So why did we stop this time? Well, four and eight are also favourite numbers of mine. It is amazing to me how often good things have happened to me at either 4:08 or 8:04, am or pm, either one. Go figure, if you’ll pardon the pun.

I don’t believe in numerology. Or a whole heap of other such stuff. But dear old four and eight have never let me down. Which is generous of them, given that my lucky number is 29.

So as always when wepause to celebrate a milestone, I checked to see if 48,000 had any greater significance I had missed.

Apparently Australians spent around 48,000 years surfing the web in December. That’s 576,000 months. But there are only 15.6 million Australians with web access, so I make that 0.037 of a month, per person, or about 15 minutes per person.

Well, I can spend that long reading reviews of next week’s episode of Game of Thrones. And based on the numbers of searches for “tits” that end up on my blog, I call bullshit.

Meandering around, I also note that the Australian Greens have raised concerns over the 48,000 young people and their families who may miss out on important family payments as a result of cost cutting measures in the Federal budget.

The changes will save $360.9 million over four years by reducing the age of eligibility for FTB A, but will also leave around 48,000 young people in a position where they do not qualify for Youth Allowances and where their parents will not receive FTB A for them.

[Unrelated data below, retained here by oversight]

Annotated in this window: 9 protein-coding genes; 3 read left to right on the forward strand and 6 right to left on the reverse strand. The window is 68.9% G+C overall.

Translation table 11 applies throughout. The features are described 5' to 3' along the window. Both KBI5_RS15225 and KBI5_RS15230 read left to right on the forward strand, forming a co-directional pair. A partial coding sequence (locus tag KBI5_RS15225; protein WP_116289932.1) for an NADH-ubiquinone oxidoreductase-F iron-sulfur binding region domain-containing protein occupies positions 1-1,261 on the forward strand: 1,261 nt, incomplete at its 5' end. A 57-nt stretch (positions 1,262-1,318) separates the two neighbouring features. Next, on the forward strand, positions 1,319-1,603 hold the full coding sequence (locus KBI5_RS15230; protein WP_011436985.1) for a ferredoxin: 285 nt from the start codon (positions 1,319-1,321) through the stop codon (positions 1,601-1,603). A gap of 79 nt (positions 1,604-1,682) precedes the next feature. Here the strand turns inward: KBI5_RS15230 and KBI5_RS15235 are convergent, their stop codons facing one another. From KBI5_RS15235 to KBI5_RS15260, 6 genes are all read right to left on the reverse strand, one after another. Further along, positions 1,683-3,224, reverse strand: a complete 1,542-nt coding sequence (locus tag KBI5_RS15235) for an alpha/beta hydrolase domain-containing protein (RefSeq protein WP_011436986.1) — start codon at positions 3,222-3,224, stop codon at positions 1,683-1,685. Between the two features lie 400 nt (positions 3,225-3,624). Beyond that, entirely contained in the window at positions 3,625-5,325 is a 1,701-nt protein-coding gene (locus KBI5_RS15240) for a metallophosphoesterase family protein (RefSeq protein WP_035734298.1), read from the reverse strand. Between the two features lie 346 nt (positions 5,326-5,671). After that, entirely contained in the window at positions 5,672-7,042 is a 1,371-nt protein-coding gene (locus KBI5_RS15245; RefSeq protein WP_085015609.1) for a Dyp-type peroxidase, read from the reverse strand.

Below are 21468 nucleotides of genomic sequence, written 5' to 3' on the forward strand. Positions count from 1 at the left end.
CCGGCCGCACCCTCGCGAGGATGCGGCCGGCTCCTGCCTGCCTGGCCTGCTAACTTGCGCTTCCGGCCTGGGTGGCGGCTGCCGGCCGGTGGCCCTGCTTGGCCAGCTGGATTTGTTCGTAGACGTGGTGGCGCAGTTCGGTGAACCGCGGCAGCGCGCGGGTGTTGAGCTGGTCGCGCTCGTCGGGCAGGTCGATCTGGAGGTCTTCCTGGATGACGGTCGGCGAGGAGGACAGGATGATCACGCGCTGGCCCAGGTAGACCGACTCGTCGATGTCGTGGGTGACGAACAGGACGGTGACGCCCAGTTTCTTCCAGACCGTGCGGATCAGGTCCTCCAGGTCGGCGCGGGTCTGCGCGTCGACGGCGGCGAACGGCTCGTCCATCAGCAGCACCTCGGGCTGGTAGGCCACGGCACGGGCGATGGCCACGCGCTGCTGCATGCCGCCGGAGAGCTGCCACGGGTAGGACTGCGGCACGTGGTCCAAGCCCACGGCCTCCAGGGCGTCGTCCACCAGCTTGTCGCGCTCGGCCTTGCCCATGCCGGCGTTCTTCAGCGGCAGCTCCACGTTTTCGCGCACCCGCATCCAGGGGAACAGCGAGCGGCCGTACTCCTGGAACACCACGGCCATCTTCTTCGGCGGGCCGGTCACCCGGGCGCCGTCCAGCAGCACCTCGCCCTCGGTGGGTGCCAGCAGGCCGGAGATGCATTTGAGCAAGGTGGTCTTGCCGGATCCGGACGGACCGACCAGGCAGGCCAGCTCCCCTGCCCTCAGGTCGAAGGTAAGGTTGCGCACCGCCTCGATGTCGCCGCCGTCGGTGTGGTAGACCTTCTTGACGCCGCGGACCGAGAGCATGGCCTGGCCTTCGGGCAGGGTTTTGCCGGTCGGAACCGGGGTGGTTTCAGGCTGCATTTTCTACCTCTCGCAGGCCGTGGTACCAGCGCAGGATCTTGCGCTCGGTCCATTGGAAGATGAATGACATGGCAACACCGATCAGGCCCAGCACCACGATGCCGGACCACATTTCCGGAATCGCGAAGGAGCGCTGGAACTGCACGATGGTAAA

“Under the changes, parents of around 48,000 young people will lose eligibility under FTB A, but those young people will not have access to Youth Allowance or other forms of income support,” Greens spokesperson for families and community services, Senator Rachel Siewert said today.

So much for Labor worrying about “working families”. I call bullshit for the second time.

What isn’t bullshit, though, is that you, Dear Reader, have propelled us past the magic 4, 8, triple 0. And for that, we thank you. Thank you, everybody, for reading, thinking and commenting, and we will pause again for reflection at 84,000.

Keep clicking, for Gawd’s sake.

P.S  Forty eight thousand is deadly dull, but 48 is quite interesting.

Forty-eight is a double factorial of 6, a highly composite number. Like all other multiples of 6, it is a semiperfect number. 48 is the second 17-gonal number.

48 is in abundance having an aliquot sum of 76. It is the lowest composite number to fall into the 41-aliquot tree having the 7 aliquot number sequence,(48, 76, 64, 63, 41, 1, 0). 48 is highly abundant with an aliquot sum 158% higher than itself.

48 is the smallest number with exactly ten divisors.

There are 11 solutions to the equation φ(x) = 48, namely 65, 104, 105, 112, 130, 140, 144, 156, 168, 180 and 210. This is more than any integer below 48, making 48 a highly totient number.

Since the greatest prime factor of 482 + 1 = 2305 is 461, which is clearly more than 48 twice, 48 is a Størmer number.

48 is in base 10 a Harshad number. It has 24, 2, 12,and 4 as factors.

I am happy to confirm that I do not have a fucking clue what all that means. I gave up maths after fluking a pass at “O” Level which I could not convince my teacher was not the result of cheating. But I do know that 48 is also the atomic number of cadmium, and the number of Ptolemaic constellations.

So there.